Rembrandt: Dutch Master and his Mughal Miniatures

Rembrandt: Dutch Master and his Mughal Miniatures

2019 marks the 350th death anniversary of master painter Rembrandt and many exhibitions have been planned across the year and the globe to celebrate the works of the great genius. But perhaps, because he was one of the greatest geniuses in the history of art, many other aspects of Rembrandt’s life leading up to his burial in an unmarked grave have somewhat remain undiscussed.

Self-Portrait,Rembrandt van Rijn,1652, Kunsthistorisches Museum, Vienna.

In the 1650s, with tragedies of his personal life behind him, Rembrandt started to acquire art from all over the world. This rare collection of Old Masters Paintings, prints, and antiquities included busts of the Roman Emperors, suits of Japanese armor among many objects from Asia, as well as we as collections of natural history and minerals. This collection of ‘drawings and prints from the master of the world,’ once bailed him out of bankruptcy in 1656 but eventually was not worth enough leading Rembrandt to sell his house and printing press. What has often remained undiscussed is, however, despite his descent into extreme poverty, this collection presented him as a connoisseur in cross-culture art exchange in the world and also allowed him to indulge in the arts of the other side of the worlds without moving an inch. Many articles of his collection are now a part of Museum Het Rembrandthuis, a historic house where Rembrandt lived and worked in the house between 1639 and 1656 and now a museum in Amsterdam.

Rembrandt’s collection room recreated at Museum Het Rembrandthuis, Amsterdam.

The inventory list from the sale of his collection survived and as it turns out, there were many items in the inventory that were stated as East Indian or Indian. They included East Indian, cup, boxes, basket, and fans as well as sixty Indian hand weapons, including arrow, shafts, javelin, and bows, and a pair of costume for an Indian man and woman. One of the items, listed in this inventory as item 203 was described as ‘a book of curious drawing in miniature as well as woodcuts and engraving on copper and various costume,’ Examples of miniatures painting found in Mughal Era can be seen below.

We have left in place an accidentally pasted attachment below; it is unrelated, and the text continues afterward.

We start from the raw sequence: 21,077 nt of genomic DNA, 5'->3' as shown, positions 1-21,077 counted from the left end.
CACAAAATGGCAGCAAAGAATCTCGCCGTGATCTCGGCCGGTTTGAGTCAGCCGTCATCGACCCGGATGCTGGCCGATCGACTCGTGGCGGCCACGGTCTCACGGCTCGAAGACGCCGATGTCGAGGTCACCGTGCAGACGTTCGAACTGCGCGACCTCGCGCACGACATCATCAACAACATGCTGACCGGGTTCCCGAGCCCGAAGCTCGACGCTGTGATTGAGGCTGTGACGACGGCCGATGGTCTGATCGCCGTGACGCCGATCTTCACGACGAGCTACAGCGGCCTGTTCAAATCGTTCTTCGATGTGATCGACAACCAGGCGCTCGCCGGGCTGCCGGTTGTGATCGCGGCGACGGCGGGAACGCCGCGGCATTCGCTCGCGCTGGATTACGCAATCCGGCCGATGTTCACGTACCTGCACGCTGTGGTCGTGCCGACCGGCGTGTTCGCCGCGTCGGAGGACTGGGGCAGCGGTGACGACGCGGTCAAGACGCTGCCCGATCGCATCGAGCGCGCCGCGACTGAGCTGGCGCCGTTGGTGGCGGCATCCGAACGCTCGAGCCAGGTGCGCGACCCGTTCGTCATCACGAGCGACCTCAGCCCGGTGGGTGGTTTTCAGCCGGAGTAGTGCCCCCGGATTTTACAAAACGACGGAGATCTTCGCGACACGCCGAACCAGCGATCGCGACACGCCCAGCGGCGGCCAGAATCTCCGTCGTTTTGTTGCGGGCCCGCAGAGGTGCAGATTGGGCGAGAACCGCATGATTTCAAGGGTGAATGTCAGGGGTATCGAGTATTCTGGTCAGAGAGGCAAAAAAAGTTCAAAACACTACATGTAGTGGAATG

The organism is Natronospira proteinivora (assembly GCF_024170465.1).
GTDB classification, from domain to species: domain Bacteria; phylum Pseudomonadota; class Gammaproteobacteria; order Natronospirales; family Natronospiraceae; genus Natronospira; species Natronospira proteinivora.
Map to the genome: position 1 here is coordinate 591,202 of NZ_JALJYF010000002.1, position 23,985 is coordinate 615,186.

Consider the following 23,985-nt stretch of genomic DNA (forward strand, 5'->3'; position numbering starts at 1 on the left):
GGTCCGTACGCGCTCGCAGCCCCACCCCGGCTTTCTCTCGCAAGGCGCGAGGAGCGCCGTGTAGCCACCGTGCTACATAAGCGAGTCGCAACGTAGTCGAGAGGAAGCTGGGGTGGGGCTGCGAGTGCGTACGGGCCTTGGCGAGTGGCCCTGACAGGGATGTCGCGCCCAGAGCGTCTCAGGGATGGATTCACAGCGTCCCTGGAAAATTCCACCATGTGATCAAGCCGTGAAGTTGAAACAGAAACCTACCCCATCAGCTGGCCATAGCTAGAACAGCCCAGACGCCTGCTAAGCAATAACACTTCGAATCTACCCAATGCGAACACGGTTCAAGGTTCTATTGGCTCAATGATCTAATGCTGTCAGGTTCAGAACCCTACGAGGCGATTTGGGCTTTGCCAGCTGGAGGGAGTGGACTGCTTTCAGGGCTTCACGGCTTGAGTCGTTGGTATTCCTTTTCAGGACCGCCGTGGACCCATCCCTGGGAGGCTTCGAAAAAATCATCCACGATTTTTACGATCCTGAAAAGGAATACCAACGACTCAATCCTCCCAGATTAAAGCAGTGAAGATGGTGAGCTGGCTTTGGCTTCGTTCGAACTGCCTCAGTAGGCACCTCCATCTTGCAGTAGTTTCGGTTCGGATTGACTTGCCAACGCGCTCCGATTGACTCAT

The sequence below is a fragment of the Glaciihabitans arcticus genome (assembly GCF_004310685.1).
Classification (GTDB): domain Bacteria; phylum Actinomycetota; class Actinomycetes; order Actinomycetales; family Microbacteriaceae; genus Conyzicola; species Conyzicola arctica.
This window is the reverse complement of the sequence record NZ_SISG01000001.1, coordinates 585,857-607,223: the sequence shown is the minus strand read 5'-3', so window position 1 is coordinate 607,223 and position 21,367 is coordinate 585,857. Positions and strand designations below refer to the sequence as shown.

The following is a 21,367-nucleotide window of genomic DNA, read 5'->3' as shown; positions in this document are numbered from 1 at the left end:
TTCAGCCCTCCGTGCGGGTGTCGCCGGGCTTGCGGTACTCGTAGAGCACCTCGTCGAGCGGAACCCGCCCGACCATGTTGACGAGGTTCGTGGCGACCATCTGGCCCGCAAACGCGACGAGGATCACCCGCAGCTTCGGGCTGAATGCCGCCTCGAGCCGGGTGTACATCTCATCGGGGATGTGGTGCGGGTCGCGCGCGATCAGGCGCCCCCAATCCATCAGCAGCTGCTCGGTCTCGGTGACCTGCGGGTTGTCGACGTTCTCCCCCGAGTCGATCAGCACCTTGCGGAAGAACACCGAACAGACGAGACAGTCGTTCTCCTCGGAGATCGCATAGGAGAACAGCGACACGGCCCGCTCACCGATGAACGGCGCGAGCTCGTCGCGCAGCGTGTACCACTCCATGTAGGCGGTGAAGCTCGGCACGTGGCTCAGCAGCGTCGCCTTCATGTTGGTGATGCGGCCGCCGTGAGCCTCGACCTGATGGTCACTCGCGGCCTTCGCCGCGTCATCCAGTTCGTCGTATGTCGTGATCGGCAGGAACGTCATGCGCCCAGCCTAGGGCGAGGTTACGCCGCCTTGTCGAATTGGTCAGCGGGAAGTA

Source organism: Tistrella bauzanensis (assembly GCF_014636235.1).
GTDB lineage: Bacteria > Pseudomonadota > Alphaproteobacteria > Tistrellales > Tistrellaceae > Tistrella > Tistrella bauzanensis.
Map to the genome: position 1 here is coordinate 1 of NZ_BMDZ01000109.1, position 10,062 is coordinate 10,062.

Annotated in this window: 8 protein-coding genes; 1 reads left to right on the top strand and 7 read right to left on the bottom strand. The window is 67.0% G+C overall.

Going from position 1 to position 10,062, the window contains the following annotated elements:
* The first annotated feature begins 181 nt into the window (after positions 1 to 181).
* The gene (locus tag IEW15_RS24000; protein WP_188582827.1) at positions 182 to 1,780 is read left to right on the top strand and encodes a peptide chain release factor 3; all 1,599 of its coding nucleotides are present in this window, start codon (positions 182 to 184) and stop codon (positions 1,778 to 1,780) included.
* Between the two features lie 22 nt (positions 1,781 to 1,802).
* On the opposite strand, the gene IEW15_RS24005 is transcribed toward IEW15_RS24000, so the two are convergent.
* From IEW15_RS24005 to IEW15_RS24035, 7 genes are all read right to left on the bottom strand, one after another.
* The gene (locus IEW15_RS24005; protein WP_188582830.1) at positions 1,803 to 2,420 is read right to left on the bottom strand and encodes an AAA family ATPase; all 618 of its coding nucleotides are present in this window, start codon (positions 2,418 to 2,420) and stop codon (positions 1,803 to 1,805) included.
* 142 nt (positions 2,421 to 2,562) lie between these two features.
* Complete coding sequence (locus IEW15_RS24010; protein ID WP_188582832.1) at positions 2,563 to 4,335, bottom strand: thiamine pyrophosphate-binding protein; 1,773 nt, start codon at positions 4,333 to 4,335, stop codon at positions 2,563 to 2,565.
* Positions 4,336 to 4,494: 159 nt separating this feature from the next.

• A Prince with a Falcon
Four Orientals seated under a tree, Rembrandt, circa 1656-1661 Photo credit British Museum

It has been debated, but never specifically proved, that these curious items could have been the miniature paintings from the Mughal court in India that inspired this great master to produce a collection of 23 etchings that were unlike anything he had done before. Drawn in the last years of his life and on expensive Japanese paper, they were copies of the speculated Mughal miniature collection he had but nonetheless stands out for its detailing and richness. As said, there are no specific records of Mughal Miniatures sourced from India in Rembrandt’s inventory but to put the history of Dutch occupation in India in perspective it hardly comes as a surprise. It, in fact, comes at the intersection of the vast trade practices of Dutch East India Company or Verenigde Oostindische Compagnie VOC as it was called and the importance of art practices in India during the Mughal era.

After the start of the trade in 1604 along the coast from Surat to Calcutta, VOC factories and warehouses spread across a far larger area than the company controlled in the East Indies archipelago. Surat became an important port for the company for it was the natural crossroad of Agra and Delhi, two of the most important cities in all of the Mughal kingdoms.

The VOC factory at Houghly in Bengal. Hendrik van Schuylenburgh, 1665

To say that the Mughal rulers that the Dutch East India company dealt with were lovers of art would be a gross understatement. Believing that artists “were the delight of all the world,” the second of Mughal Emperor Humayun invited several Persian masters to his court from Persia and central Asia. And not to just him, art was an integral and central part of their identities of all Mughal rulers. Quoting his son, Akbar the Great, his biographer Abu’l Fazl wrote:

“More than a hundred painters have become famous masters of the art, while the number of those who approach perfection, or those who are middling, is very large … It would take too long to describe the excellence of each. My intention is ‘to pluck a flower from every meadow, an ear from every sheaf’.”

Rejecting the ultra-orthodox Muslim notions, Akbar mused:

“There are many that hate painting, but such men I dislike. It appears to me as if a painter had a quite peculiar means of recognising God; for a painter in sketching anything that has life, and in devising its limbs, one after the other, must come to feel that he cannot bestow individuality upon his work, and is thus forced to think of God, the giver of life.”

Emperor Jahangir Receiving an Officer, Rembrandt, 1654-56, pen, bistre, and wash on Japanese paper. The British Museum, London.

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